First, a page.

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When a film has big star cast like K Viswanath and SP Balasubrahmanyam, immediately any one can forecast that the film has nothing big to offer but will have some good messages. In addition, the film is being directed by a writer like Janardhana Maharshi. Generally, such films will not have regular entertainment, hence people don’t prefer to watch such movies. Let us see what this film, Devasthanam is going to give and how many people could digest it.
Srimannarayana (K Viswanath) stays in Chittoor and he is a Good Samaritan but nobody is there to take care of him. He spends his time in a temple and his job is to answer the questions of the devotees. Being an old man, he fears that what is his fate and who will perform his last rites after his death. He finds one middle-class man called Sambamurthy (Balu) and assigns him of performing his final rites.
Saraswati (Amani) was Murthy's wife. Though Murthy refuses to do the job, he accepts to perform the last rites as it was his last wish. As both of them move together for some time, Sambamurthy understands the real meaning of life. Meanwhile, Sambamurthy turns a writer and he starts penning some lyrics, which could be rendered in the mode of Harikathas in a little modern fashion. As Srimannarayana too liked those songs, he starts rendering like Harikathas at public functions and religious events. They become very popular in no time and they start earning thousands of rupees. Both of them start a trust named ‘Sarve Jana Sukhino Bhavantu’ and the money is being diverted to help purohits of temples and to renovate temples. At this juncture, a tragedy strikes and Srimannarayana becomes dumb-struck, as he alone has to continue the Harikathas. What is the tragedy? How Srimannarayana alone managed it? Answers to these questions form part of the climax.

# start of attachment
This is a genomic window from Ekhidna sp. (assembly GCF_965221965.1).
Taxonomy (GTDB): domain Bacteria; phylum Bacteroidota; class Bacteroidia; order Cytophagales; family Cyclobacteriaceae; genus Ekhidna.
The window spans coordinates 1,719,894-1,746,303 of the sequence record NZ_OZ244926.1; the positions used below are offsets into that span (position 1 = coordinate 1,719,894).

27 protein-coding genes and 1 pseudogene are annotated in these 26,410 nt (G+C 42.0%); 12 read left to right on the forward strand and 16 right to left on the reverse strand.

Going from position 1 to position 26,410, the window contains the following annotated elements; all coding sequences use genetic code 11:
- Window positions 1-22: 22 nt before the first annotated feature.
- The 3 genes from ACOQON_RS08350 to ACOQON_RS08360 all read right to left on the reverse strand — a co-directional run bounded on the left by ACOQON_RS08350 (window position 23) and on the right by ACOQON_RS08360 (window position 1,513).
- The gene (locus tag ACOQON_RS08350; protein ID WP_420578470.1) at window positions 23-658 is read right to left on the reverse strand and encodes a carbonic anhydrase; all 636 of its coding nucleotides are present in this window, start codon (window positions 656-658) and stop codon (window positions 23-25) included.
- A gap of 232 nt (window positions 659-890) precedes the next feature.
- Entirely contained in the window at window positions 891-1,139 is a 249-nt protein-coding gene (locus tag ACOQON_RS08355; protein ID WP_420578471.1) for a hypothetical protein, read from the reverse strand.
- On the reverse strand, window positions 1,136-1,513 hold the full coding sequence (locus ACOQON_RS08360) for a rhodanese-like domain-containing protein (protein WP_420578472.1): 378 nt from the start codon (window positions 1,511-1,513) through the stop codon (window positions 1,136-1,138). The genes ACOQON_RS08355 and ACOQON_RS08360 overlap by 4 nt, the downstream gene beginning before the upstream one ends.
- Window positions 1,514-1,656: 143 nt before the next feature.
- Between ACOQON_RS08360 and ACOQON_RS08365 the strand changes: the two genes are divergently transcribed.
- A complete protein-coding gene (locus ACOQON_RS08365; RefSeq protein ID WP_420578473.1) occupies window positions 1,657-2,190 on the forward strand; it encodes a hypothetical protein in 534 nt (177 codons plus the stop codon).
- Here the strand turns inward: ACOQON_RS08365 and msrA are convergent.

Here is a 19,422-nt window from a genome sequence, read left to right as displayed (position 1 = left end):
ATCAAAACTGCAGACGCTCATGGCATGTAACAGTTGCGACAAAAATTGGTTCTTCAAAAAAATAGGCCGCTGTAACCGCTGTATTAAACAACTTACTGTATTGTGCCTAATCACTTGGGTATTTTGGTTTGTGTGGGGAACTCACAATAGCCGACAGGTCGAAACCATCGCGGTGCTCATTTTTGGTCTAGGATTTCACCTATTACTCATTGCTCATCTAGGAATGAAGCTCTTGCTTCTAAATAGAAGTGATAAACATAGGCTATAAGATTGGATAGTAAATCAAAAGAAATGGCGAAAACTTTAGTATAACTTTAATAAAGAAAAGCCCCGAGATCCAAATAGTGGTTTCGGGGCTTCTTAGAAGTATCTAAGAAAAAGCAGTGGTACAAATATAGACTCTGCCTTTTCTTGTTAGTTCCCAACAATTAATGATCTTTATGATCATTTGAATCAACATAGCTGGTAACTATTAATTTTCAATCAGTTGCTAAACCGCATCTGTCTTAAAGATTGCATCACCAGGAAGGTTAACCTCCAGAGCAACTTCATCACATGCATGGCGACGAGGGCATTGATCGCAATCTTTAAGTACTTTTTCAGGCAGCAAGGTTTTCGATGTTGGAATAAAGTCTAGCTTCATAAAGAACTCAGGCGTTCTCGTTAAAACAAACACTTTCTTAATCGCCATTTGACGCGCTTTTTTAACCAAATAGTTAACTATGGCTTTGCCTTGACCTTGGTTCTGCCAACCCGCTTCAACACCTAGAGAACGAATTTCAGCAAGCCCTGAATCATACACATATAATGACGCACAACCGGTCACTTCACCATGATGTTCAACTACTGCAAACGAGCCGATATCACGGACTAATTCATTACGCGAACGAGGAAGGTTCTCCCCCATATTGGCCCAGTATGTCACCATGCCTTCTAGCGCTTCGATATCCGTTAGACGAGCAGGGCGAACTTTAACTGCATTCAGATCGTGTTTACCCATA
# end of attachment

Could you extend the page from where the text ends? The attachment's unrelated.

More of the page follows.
Vishwanath and SP Balu are seasoned artistes and they have delivered excellent performance. Their acting touches the hearts of the audience. Amani, who appeared on the screen after a long time, also equally gave a nice performance. Other artistes like Rao Ramesh and Ramanachary have done justice to their roles.
Cinematography is okay, but the cinematographer should have taken more care about lighting. Editing is not so crisp and just an average work. Though there are no boring scenes, there are some unnecessary sequences, which could be removed and their editing would not affect the story. Music by Swara Veenapani is average and worth listening. However, the director, who himself took the responsibility of penning the dialogues, screenplay, besides direction did complete justice to all the three departments. The dialogues are good at times, screenplay is adequate and the direction is okay.
The tagline to the film ‘Tirupati Laddantha Teeyanaina Cinema’ is very apt and watch the film for a soothing experience. Adding to that the thought of reviving the old and traditional art forms is laudable.
Cast: K. Viswanath, SP Balasubrahmanyam, Aamani, Kovai Sarala, Rao Ramesh, Ramanachary and others
Credits: Music – Swara Veenapani; Camera – VN Suresh Kumar; Presents – Ammanni Narayan; Story, dialogues; Screenplay and direction – Janardhana Maharshi
Banner: Sarvejana Sukhino Bhavantu Films
Released on: April 13, 2012